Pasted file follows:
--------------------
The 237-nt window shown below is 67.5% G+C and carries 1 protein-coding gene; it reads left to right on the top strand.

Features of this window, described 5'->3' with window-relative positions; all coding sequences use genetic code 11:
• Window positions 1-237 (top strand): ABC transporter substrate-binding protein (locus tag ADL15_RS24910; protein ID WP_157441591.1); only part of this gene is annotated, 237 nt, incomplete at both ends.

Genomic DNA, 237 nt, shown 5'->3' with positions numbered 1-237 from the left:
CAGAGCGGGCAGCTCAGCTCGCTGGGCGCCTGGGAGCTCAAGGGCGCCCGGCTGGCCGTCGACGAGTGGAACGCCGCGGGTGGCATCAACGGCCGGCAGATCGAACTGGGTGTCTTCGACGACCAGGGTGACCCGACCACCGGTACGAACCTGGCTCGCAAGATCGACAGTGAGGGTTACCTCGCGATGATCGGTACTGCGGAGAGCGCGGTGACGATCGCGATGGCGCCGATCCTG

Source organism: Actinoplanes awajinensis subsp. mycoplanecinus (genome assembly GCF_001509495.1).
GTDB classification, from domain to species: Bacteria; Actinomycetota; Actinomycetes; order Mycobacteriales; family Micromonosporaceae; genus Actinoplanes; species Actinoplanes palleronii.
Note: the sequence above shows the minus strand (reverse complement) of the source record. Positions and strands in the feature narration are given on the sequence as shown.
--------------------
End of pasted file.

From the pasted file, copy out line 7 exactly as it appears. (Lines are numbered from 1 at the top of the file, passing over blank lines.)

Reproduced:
GTDB classification, from domain to species: Bacteria; Actinomycetota; Actinomycetes; order Mycobacteriales; family Micromonosporaceae; genus Actinoplanes; species Actinoplanes palleronii.